Not far away is Hakuba, which is basically the main resort town in mainland Japan. It gets crowded, but you just have to go on a little hunting and get creative on your spots and you can find this kind of stuff:

That was a random February day in Hakuba.

If you aren't confined by living in certain areas, then definitely go for the gold and plan a trip to Niseko. It's world-renown. I have heard from many people that the quality of snow all over Japan is excellent, but the amount of powder that Niseko consistently has year after year is what makes it the best. And of course it's lenient BC rules.

Even in Hakuba, some resorts let you wander, and some (supposedly) clip you. Hasn't happened to me yet.

I'll definitely be getting up to Niseko next season.

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post #7 of 8 (permalink) Old 04-18-2010, 06:43 PM
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Ive done 3 trips out of the last 4 northern hemisphere winter to Hakuba.

Cant recommend the place enough, great terrain and great snow. Yes there have some rain days in those trips
but i have averaged 3-4 fresh powder day per trip then the remaining days have been finding fresh powder patches.

More and more tree areas are being legally opened, plus the terrain can be quite steep with powder as well as a large amount of easily accessible back country (if you know what you are doing). You also have a big selection of groomers that are well prepared for cruising runs while waiting for a new snow dump. The town is a little spread out but its not Australia town (yet). Great selection of traditional japanese food and western food. Speak to the locals and they show you the way. You wont be disappointed with this place.

I havent been to Hokkaido, but from the information ive gathered the snow is better however terrain is not as steep and minimal alpine terrain. I do have a preferance for steep trees and general steeps. Plus Niseko is overrun with Aussie, cant say that really interests me.

Realistically either way you cant loose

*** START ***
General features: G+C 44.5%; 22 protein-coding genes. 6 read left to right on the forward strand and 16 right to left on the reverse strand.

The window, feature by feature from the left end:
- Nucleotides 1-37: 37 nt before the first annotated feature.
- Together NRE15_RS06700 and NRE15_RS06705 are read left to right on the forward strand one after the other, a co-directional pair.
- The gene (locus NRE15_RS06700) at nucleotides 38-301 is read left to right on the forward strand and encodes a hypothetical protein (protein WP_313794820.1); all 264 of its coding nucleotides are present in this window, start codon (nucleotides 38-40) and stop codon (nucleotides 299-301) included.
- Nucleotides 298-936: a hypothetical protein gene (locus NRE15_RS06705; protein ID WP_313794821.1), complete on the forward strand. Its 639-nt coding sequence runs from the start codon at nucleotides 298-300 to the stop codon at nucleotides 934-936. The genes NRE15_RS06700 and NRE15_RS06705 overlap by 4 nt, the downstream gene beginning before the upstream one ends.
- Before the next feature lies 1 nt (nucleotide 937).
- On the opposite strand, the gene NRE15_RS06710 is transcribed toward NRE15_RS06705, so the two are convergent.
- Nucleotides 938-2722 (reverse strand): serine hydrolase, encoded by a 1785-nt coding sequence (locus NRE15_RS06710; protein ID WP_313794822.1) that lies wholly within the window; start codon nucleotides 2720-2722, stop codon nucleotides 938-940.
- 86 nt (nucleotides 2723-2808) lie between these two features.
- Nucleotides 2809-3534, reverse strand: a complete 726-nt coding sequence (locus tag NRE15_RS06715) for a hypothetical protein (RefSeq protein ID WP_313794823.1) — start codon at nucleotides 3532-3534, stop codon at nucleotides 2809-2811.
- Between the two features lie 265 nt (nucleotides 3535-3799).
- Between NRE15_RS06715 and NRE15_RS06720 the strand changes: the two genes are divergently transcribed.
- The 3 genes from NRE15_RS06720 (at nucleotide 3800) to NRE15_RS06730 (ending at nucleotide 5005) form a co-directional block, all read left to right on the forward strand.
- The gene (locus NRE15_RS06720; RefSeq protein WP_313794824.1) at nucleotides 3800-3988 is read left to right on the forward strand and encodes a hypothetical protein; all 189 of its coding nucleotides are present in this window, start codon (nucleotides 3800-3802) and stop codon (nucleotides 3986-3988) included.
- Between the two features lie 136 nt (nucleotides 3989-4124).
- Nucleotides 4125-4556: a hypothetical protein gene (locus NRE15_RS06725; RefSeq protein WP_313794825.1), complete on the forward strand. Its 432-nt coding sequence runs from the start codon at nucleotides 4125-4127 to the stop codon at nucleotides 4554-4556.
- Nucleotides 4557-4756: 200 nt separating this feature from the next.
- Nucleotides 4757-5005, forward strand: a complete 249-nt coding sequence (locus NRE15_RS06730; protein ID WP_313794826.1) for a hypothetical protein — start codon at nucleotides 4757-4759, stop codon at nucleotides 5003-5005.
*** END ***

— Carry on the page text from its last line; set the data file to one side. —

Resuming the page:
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post #8 of 8 (permalink) Old 04-18-2010, 09:18 PM
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I went to Zao Onsen, Nozawa Onsen, Shiga Kogen and Niseko in March (It's only been few weeks, but it feels like ages).
It all depends what you are looking for, do you want to experience Japan? Or do you want only snow and be able to talk in English everywhere?
By far I had the best time in Nozawa Onsen and worst in Shiga Kogen.

Shiga Kogen has the biggest skiing are in Japan, but it has 0 night life and there's nothing there besides few hotels. Lots of old Japanese people there who are very nice. But I had to have Breakfast/Lunch/Dinner at hotels all the time. There's no restaurants to eat at and there's even a lack of vending machines with drinks.

Zao Onsen was OK. The mountain was good. I went there to see snow monsters, but I've arrived there after 4 days of warm showers and all of them have melted, it was a big disappointment. Lots of Onsens to go to and few places to eat. Not many foreigners. Also there's Jpop playing on the slopes, easly fixed if you have your own headphones, it also kind of reminded me that I'm in Japan. The area isn't big, so staying there for 2/3 days is enough. It's also not over run with aussies. I've only seen 1 foreigner there besides me.

Nozawa Onsen was great. I had excellent time here. I stayed in Lodge Nagano and it's run by aussies, very friendly stuff. They will take you to onsens, show you how to use them. Take you to local restaurants/pubs/karaoke which are great and less frequented by the tourists. And since they know Japanese you will get to meet lots of locals you would never get a chance to talk to. Highly recommended.

Last I've arrived in Niseko. I stayed there for 6 days. It was a bit of a shock coming here after the previous 3 towns. Since the first thing I noticed was INSKI and big LJ Hooker sign. Every 2nd person is and Aussie and it seems like recently they have been getting a lot of chinese tourists. Since I went there quiet late the conditions were the worst of all the places I've been to, but I was told by few friends I met over there that the conditions have improved a lot. When I went there the snow was wet and for 3 days the top lifts were closed because of strong winds. On the 4th day when the top lifts have opened I got a little bit of powder, it was pretty nice, I've also managed to twist my ankle in the process.

I think the next time I go there it will be in January/February. The snow should be better. I will definitely go back to Nozawa Onsen, I might try to see the snow monsters in Zao, I was really bummed that I've missed them by few days. I also might go to Hakuba or Niseko, I just wish that Niseko had a bit more of a Japanese feel to it. Also if you want to go Shiga, I was told you can hire a car/van in Nozawa and do a day trip. I wouldn't stay in Shiga.